There were some tense moments as Joe Maddon managed his Rays pitching staff like he was playing a video game, but the Red Sox ultimately overcame a 1-0 deficit with two runs in the seventh inning and they added an insurance run in the ninth. In the end, it was a 3-1 win, followed by another goggle-and-champagne filled celebration. Jonny Gomes even brought his helmet.
Boston’s off to the American League Championship Series for the first time since 2008 and the fifth in 11 seasons to play either Detroit or Oakland. That series is down to a win-or-go-home Game 5.
In the meantime, Maddon can decide if he's up for a return to lovely Boston.
Some parting thoughts on the Division Round…
- Admittedly, I wasn’t sold on the Jake Peavy trade for Jose Iglesias. Didn’t hate it, but I didn’t like it all that much either. Peavy went 4-1 with a 4.04 ERA in 10 starts for the Red Sox to finish the regular season, stats I’m convinced Brandon Workman or a cavalcade of fill-ins could have produced.
- Well, consider me converted.
- Peavy was acquired specifically for the pitching depth he could provide in the postseason and, last night, he did exactly what he was brought in to do and more. The former Cy Young winner allowed one run on five hits in 5 2/3 innings, throwing only 74 pitches before a second-guess-waiting-to-happen move was made to bring in Craig Breslow, and boy did that one pay off.
- Peavy was dominant, efficient, and kept the Sox within striking distance while the Rays were simultaneously using four of their nine hurlers. Once skeptical, fans and media members alike will be remarkably confident in him when he toes the rubber again for his next start. I’m even looking forward to it.
- Speaking of Breslow, wow. Scoreless ball over 1 2/3 innings, one hit, and four consecutive strikeouts. A real bulldog performance by the Yale grad, more than justifying Farrell’s decision to pull Peavy.
- The bullpen went 3 1/3 innings in all, surrendering the one hit to go along with seven strikeouts. Junichi Tazawa got a difficult out in Matt Joyce with a man on, and Koji Uehara was perfect against four batters. His home run allowed to end Game 3 is a distant memory.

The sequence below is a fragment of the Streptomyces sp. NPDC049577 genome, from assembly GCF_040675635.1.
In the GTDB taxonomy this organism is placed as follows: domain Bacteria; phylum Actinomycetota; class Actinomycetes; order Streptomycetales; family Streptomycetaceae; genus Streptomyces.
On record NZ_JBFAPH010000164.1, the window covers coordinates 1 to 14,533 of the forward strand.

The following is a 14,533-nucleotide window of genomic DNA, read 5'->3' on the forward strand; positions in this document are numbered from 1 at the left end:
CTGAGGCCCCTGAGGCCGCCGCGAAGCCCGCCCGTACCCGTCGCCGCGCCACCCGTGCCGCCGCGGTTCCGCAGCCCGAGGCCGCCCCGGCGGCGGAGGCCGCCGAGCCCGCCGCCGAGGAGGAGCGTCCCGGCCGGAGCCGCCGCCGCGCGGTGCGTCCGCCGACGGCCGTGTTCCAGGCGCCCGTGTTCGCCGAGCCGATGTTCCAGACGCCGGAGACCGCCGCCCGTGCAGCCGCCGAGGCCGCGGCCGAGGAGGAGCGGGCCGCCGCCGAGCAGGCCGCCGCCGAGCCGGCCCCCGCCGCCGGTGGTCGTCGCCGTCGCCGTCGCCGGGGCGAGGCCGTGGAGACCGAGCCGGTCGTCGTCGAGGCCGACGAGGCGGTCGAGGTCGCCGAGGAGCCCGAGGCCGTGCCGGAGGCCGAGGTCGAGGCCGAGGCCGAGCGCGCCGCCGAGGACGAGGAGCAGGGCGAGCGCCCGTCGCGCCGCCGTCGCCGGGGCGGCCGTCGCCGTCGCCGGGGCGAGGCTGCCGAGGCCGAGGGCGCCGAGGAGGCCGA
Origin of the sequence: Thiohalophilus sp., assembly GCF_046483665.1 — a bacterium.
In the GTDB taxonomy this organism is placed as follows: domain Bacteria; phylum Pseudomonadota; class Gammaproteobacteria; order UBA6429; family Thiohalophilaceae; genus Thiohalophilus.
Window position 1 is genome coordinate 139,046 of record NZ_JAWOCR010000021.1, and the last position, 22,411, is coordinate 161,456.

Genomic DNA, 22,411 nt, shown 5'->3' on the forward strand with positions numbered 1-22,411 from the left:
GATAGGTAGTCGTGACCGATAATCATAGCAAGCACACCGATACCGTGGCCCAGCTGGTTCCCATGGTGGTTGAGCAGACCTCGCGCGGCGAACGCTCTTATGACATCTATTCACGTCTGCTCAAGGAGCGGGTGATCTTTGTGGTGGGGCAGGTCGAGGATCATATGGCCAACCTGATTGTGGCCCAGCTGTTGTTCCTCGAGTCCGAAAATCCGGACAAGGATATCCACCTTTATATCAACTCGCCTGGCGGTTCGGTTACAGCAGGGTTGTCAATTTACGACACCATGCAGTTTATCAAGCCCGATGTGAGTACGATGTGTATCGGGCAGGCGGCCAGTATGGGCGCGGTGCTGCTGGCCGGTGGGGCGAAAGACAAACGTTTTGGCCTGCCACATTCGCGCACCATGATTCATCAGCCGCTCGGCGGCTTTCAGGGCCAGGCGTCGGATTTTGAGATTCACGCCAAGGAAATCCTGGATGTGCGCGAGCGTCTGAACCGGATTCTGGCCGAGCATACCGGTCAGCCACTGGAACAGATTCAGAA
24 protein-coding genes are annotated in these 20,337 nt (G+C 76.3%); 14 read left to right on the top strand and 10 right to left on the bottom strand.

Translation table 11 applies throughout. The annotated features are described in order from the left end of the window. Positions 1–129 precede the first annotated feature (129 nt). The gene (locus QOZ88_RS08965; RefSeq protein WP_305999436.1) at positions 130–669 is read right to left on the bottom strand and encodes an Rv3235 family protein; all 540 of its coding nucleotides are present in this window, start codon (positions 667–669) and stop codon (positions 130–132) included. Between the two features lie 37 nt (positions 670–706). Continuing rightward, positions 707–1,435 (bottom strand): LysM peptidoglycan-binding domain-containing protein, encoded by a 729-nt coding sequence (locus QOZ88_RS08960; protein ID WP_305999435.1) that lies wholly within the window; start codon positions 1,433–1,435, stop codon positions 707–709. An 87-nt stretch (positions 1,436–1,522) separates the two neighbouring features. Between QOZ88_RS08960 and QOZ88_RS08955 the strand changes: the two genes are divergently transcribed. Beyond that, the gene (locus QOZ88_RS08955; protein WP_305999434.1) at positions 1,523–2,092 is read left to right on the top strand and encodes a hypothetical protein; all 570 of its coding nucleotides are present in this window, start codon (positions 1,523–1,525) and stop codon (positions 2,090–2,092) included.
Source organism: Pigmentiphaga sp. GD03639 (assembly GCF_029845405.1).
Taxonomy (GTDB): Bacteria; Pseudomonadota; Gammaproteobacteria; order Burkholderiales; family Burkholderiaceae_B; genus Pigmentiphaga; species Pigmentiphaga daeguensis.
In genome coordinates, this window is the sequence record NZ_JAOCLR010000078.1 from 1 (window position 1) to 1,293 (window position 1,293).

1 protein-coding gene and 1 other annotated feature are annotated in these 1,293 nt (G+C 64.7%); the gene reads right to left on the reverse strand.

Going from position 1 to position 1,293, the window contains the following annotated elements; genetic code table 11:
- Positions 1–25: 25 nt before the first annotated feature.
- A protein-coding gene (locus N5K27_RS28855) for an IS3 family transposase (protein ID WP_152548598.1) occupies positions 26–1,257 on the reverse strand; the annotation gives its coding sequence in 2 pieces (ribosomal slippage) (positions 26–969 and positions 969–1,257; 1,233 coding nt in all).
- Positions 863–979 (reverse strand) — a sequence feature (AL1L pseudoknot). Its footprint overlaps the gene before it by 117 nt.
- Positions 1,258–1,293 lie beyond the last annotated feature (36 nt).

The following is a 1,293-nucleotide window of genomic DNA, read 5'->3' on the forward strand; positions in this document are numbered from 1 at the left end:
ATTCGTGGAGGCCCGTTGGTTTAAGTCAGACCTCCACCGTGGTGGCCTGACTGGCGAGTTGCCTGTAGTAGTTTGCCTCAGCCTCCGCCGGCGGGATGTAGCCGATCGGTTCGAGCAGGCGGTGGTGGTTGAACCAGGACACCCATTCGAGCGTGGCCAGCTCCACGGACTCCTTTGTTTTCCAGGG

- More impressive, in the four games – all of which featured Tazawa – Red Sox relievers gave up just two runs on seven hits and struck out 12 in 11 innings for a 1.64 ERA. It was the difference in the series.
- Farrell was met for a second time with the choice of whether to pinch-hit Xander Bogaerts for Stephen Drew against Jake McGee and, this time, his decision paid off. Bogaerts walked twice in as many plate appearances, but his first sparked the rally that eventually won the game.
- Drew went just 2-for-15 in the set, though he did drive in runs in each of the first two wins. Still, it’s a wonder if Bogaerts will get more attention or warrant more confidence in the next round. The odds are that Drew will start the series, but will a third straight 0’fer result in a benching?
- Shane Victorino must be made of iron – or, as someone on Twitter suggested, adamantium. He was hit by about 35 pitches in the series, yet was never slowed in the field or when he had to beat out an infield single to snap a seventh inning tie in Game 4. He also didn’t look too hampered when it came time for the mid-field mob celebration. A warrior who’s proven to be worth every penny.
- Jacoby Ellsbury scored a run and reached base twice. He went 9-for-18 in the series with seven runs scored, a pair driven in, two doubles, and a stolen base in each game. A line-up can live and die by its table-setters, and the Sox did so throughout most of the series. Enjoy every moment, fans, because he’ll be wearing a different uniform when he runs out to Fenway’s centerfield in 2014.
- One guy who will be back, however, is Daniel Nava. He hit just .200 in the series, but had a ridiculous on-base percentage of .429. Batting averages belong in museums these days.
- A reader suggested a new slogan for this beard-growing crew of 2013: “Amish Up!” A fitting tribute to the “Cowboy Up!” squad of a decade ago. Also, another few weeks of this and Mike Napoli will be tripping over his mane.
- Early impression: The West Coast Red Sox, err…A’s, are the better matchup for the Sox, given the Tigers’ elite pitching rotation. Either way, an inevitably tougher series is on the horizon. A more expansive preview when the opponent has been finalized. Until then, make sure those goggles are on tight. You've got some celebrating to do.
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About this blog
Adam Kaufman is a writer and broadcaster who can also be heard regularly on 98.5 The Sports Hub, WBZ NewsRadio 1030, the national CBS Sports Radio Network, and broadcasting Boston College hockey games. The Massachusetts native is a Syracuse grad and a pop culture fanatic who offers a unique and entertaining look at your favorite Boston sports teams. Please don't hold his love for Jean-Claude Van Damme movies against him.
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